Book Review: “The Institute” by Stephen King

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I was pretty excited when “The Institute” arrived on my local book shelf.

Just like death and taxes, it’s inevitable that I will read anything Stephen King writes.

His genre means he’s perhaps not taken seriously enough in some quarters, but he rarely disappoints.

While “The Institute” may not have the dark majesty of “It” or “The Stand”, it’s definitely a page-turner. And certainly not an easy read in parts.

The eponymous Institute is a top secret government facility deep in the woods of Maine. Shady characters cruelly abduct gifted children, and hold them there against their will.

Subjected to some brutal practices and experiments, these children find their gifts — like telekinesis and telepathy — sadistically enhanced.

12-year-old Luke Ellis the latest internee. But with an IQ that’s off the scale he’s not an easy “guest” to control.

A down-on-his-luck policeman also becomes unwittingly involved, and some classic King scenarios come into play.

As always, the author gives his younger characters real depth — and in this particular story there are quite a few to choose from.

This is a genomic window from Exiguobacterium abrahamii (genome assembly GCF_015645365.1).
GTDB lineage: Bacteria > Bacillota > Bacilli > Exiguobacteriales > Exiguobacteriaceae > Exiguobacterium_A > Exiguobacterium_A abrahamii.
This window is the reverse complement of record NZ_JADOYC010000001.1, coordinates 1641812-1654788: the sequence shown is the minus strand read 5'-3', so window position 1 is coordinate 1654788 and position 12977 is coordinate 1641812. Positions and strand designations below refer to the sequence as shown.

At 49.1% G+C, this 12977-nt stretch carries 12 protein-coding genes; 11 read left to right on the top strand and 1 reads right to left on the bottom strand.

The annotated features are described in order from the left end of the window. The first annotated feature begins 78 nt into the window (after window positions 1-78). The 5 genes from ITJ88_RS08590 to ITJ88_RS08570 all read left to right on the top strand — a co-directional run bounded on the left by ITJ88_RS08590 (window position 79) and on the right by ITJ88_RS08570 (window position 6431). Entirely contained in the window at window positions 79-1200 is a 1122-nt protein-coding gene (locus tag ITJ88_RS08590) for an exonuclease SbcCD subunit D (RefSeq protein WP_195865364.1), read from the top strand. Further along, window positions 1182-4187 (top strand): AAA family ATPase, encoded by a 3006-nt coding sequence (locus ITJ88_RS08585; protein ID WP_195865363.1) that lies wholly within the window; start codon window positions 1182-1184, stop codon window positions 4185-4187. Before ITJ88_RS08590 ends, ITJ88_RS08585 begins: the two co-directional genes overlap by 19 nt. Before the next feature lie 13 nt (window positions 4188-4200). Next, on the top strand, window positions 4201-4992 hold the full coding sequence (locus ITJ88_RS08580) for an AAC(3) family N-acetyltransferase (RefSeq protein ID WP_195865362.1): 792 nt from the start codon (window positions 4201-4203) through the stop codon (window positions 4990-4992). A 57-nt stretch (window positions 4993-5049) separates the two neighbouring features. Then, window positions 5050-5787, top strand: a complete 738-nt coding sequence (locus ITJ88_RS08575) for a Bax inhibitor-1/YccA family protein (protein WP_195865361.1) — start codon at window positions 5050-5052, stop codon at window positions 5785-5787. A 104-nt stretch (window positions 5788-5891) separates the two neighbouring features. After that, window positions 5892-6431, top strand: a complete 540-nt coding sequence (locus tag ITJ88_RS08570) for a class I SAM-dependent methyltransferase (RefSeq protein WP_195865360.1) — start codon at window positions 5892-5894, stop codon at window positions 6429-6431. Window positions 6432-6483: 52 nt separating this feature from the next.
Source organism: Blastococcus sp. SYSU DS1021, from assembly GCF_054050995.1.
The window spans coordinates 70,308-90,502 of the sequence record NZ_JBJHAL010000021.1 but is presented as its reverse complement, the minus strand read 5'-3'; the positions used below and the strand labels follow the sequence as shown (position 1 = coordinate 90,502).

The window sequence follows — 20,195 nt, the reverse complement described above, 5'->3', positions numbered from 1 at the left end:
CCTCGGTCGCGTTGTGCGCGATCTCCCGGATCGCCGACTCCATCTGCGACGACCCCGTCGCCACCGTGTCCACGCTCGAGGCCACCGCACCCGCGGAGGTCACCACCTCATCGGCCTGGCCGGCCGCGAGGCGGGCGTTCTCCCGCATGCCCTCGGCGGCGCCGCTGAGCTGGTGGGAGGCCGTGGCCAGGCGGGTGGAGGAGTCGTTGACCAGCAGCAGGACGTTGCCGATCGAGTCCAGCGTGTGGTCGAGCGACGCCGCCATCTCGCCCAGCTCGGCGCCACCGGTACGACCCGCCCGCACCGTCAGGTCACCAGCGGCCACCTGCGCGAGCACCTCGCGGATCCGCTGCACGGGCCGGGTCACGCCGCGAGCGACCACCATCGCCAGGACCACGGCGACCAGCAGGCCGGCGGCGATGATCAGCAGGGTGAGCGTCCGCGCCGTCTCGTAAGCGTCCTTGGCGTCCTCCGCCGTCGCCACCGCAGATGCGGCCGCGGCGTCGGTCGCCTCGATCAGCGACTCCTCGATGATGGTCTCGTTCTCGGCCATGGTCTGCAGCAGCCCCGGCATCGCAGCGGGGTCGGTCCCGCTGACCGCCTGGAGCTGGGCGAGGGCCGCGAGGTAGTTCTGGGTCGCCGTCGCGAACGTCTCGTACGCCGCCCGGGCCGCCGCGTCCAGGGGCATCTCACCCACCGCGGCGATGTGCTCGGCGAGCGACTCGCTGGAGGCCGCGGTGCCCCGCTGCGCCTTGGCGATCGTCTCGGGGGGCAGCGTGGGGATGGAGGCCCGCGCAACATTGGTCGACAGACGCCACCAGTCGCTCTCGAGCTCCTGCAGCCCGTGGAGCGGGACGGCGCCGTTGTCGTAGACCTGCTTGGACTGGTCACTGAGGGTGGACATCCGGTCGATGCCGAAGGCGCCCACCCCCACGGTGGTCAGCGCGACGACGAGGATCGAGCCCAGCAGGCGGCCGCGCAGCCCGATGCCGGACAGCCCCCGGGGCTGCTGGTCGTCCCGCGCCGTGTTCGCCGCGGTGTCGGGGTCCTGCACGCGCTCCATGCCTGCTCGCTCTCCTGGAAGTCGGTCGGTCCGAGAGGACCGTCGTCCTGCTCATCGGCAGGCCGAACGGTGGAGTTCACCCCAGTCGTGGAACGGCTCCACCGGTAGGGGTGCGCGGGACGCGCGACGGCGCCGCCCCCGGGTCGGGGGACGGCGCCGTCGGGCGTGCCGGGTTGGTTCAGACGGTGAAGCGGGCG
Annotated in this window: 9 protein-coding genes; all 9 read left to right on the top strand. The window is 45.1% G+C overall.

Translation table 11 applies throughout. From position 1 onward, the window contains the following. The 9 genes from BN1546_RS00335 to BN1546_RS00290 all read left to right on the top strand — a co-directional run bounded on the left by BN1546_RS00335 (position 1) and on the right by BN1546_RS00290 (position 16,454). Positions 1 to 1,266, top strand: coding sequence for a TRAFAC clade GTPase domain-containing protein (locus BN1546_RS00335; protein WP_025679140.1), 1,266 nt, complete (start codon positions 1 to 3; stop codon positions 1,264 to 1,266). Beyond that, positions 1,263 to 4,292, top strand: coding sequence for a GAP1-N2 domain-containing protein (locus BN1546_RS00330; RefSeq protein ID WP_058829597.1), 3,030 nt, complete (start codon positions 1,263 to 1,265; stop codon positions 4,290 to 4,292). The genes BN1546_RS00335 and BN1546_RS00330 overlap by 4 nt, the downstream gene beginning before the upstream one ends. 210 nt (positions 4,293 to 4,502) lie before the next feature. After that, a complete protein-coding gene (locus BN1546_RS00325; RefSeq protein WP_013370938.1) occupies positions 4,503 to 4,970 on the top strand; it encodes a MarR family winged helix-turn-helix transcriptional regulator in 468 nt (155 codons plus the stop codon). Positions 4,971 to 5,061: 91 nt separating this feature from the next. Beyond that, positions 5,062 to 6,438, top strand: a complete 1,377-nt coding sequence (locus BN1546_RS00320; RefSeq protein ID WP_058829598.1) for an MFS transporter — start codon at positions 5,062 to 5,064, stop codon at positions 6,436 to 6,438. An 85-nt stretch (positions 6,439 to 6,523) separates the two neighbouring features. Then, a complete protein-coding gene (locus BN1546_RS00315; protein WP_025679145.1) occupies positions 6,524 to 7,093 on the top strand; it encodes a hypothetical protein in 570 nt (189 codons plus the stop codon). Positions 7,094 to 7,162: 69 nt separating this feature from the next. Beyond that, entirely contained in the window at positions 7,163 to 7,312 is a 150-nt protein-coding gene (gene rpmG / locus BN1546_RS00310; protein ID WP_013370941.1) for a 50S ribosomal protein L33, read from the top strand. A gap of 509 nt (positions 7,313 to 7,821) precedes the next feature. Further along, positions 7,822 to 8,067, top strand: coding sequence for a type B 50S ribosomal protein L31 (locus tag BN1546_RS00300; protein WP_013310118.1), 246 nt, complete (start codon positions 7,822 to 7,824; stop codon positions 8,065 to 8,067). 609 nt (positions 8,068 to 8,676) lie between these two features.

Just like The Losers Club in “It”, friendship and bravery are what sets these kids apart.

There’s a spectacular showdown at the end, and there are a few little King gems from other books to keep the geekiest of fans happy.

If you’re looking for something to give you a gritty read and a rather enjoyable explanation of mathematical probability, this is for you!

For more book reviews from the team, click here.

Tracey Steel

Having worked on a number of magazines over the years, Tracey has found her perfect place on The Friend as she’s obsessed with reading and never goes anywhere without a book! She reads all the PF stories with a mug of tea close by and usually a bit of strong cheese too!